What is Dry Drowning?
November 17th, 2017
Everyone understands the importance of water safety, especially when it comes to younger children. However, the importance of water safety after leaving the water is not always emphasized. This lack of education can cause parents to be confused and fearful of their child’s well-being after leaving the water. Due to the rare, tragic stories of younger children who die hours or days after leaving the water, the terms “dry” and “secondary” have often been used to describe delayed injury or illness after swimming.
Although these terms are sometimes used in the media, in 2002 the World Congress on Drowning defined drowning as “the process of experiencing respiratory impairment due to submersion or immersion in a liquid.” This uniform definition has been accepted by the Centers for Disease Control and Prevention, the American Heart Association, the American Red Cross, and many others.
Is Dry Drowning Real?
Dry drowning is a non-medical term that has never had a universally accepted definition. It is used by some to describe a rare complication that can occur after someone inhales water that triggers the vocal cords to spasm and close and by others to describe death that occurs after leaving the water.This term is discouraged by the medical community not only because there is no accepted medical definition, but also because there is no distinction between the management of “wet” or “dry” drowning. The term “dry drowning” was primarily used in the past to describe the absence of liquid in the lungs, which doesn’t change how a drowning patient is treated.
According to Seth C. Hawkins, an emergency physician in active clinical practice andan assistant professor at Wake Forest University School of Medicine, “In the 20th century health care providers generally referred to ‘dry drowning’ as the phenomenon seen at autopsy where, rarely, there was no evidence of water exposure in the lungs, and the patient was presumed to have had laryngospasm (airway closure) during the drowning. This was seen in about 1 in 5 cases.”
Dr. Hawkins further elaborates that once this term was used, many variations started to appear in the press, causing immense confusion and misinformation to be released, which is why it is now discouraged by the medical community. “Some outliers in the medical literature still exist, but the biggest problem now is perpetuation in the popular press, which causes unnecessary fear and confusion,” Dr. Hawkins said.
How to Prevent Drowning
Luckily, there are a lot of ways one can prevent drowning and it starts with educating yourself on appropriate water safety measures. This includes supervising younger children, providing flotation devices to those that may require them, and periodically checking on those who have come out of the water. Swimming lessons are also a great way to ensure you and your children know how to properly enjoy themselves, as well as navigate through dangerous situations that may occur in the water.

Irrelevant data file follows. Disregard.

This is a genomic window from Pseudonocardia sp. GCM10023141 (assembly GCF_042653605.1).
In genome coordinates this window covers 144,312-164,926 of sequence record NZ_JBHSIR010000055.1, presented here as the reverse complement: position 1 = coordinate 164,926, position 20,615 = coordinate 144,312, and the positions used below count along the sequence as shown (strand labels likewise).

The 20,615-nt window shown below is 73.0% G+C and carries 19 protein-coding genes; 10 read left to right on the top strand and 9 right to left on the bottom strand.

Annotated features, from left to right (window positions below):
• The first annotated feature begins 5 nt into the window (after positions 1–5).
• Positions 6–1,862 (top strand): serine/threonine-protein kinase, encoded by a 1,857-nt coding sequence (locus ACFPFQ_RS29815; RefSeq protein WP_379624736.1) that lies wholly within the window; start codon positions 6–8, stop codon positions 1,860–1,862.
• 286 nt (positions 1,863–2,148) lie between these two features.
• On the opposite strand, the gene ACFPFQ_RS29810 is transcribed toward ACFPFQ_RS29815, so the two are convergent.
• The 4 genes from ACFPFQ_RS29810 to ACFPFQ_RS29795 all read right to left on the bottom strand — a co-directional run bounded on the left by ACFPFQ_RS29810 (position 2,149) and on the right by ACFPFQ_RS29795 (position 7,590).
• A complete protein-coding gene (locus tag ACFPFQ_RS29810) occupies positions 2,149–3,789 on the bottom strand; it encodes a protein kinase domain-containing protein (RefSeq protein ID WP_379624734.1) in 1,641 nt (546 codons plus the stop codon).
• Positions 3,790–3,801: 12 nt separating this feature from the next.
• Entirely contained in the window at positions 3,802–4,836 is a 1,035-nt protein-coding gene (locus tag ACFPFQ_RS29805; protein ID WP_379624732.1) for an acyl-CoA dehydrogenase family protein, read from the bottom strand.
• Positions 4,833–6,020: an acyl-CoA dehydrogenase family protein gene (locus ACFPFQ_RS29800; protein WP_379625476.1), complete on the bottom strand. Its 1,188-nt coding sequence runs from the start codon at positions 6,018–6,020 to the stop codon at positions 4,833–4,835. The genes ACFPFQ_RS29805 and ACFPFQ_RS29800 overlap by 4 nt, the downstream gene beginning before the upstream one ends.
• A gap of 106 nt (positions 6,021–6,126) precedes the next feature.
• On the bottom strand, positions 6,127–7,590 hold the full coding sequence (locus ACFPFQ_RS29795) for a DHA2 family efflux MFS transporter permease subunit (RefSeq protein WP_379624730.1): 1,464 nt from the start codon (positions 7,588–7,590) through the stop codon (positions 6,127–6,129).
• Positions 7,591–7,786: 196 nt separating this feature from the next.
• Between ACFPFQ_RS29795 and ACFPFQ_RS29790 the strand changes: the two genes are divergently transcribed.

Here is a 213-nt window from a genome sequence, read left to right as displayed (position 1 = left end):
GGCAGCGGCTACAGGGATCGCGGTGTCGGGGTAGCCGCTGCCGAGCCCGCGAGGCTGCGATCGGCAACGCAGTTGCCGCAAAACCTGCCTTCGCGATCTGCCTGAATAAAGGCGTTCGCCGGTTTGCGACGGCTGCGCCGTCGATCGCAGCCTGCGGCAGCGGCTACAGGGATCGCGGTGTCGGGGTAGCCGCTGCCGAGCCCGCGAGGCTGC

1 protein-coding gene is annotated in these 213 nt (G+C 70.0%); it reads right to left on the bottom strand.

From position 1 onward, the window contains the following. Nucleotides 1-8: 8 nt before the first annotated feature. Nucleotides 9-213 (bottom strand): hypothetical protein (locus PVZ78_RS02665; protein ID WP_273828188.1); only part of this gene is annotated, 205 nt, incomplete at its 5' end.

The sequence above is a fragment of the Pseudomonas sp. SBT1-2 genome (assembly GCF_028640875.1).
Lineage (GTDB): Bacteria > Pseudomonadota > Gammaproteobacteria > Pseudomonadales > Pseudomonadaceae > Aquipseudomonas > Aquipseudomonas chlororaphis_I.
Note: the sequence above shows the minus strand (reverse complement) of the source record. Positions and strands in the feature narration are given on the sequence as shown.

Signs and Symptoms of Drowning
If you are going to be spending time near bodies of water this holiday season, it is important to be aware of the signs and symptoms related to drowning. After an individual is immersed or submerged in water, the most common symptoms of drowning include:
- Trouble breathing
- Coughing or chest pain
- Sleepiness or irritability
Children who experience mild breathing problems after getting out of the water will usually clear up on their own. However, it is important to get these symptoms checked out. Any problems that can develop after a child comes out of the water are usually treatable if medical care is sought right away.
What To Do When Drowning Occurs
If your child has suffered an accident in the water and is struggling to recover, call your pediatrician. Your child’s doctor will be able to talk you through next steps and suggest further medical treatment, if necessary. If you notice your child increasingly struggling to breathe, call 911 or immediately go to an emergency department.
Treatment for drowning depends on the severity of the child’s symptoms. Ranging from observation to intubation, the main goal is to increase the child’s blood flow in the lungs, helping their breathing to return to normal.
Priyanka Kasnavia has been writing blogs for Simmons and Fletcher, P.C., for the past two years. She is a rising 2L at the University of Houston Law Center and her expertise centers on research, search engine optimization, and content creation.